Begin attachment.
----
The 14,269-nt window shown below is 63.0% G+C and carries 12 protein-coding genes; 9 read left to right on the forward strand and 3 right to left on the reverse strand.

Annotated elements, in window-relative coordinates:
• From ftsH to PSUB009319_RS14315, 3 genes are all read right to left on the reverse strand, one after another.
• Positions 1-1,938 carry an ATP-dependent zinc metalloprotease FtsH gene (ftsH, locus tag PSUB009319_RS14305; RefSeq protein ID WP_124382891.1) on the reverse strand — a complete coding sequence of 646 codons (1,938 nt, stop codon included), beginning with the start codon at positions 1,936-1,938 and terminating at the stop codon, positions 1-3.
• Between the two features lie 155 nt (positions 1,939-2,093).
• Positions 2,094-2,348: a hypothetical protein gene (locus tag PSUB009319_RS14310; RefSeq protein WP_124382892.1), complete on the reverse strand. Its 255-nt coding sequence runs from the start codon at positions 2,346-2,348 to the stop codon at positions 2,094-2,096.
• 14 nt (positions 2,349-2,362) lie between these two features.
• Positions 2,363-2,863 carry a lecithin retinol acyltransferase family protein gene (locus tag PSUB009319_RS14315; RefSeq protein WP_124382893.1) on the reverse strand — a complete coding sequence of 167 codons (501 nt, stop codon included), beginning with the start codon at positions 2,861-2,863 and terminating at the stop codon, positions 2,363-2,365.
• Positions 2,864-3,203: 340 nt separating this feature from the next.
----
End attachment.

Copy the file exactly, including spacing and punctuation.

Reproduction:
The 14,269-nt window shown below is 63.0% G+C and carries 12 protein-coding genes; 9 read left to right on the forward strand and 3 right to left on the reverse strand.

Annotated elements, in window-relative coordinates:
• From ftsH to PSUB009319_RS14315, 3 genes are all read right to left on the reverse strand, one after another.
• Positions 1-1,938 carry an ATP-dependent zinc metalloprotease FtsH gene (ftsH, locus tag PSUB009319_RS14305; RefSeq protein ID WP_124382891.1) on the reverse strand — a complete coding sequence of 646 codons (1,938 nt, stop codon included), beginning with the start codon at positions 1,936-1,938 and terminating at the stop codon, positions 1-3.
• Between the two features lie 155 nt (positions 1,939-2,093).
• Positions 2,094-2,348: a hypothetical protein gene (locus tag PSUB009319_RS14310; RefSeq protein WP_124382892.1), complete on the reverse strand. Its 255-nt coding sequence runs from the start codon at positions 2,346-2,348 to the stop codon at positions 2,094-2,096.
• 14 nt (positions 2,349-2,362) lie between these two features.
• Positions 2,363-2,863 carry a lecithin retinol acyltransferase family protein gene (locus tag PSUB009319_RS14315; RefSeq protein WP_124382893.1) on the reverse strand — a complete coding sequence of 167 codons (501 nt, stop codon included), beginning with the start codon at positions 2,861-2,863 and terminating at the stop codon, positions 2,363-2,365.
• Positions 2,864-3,203: 340 nt separating this feature from the next.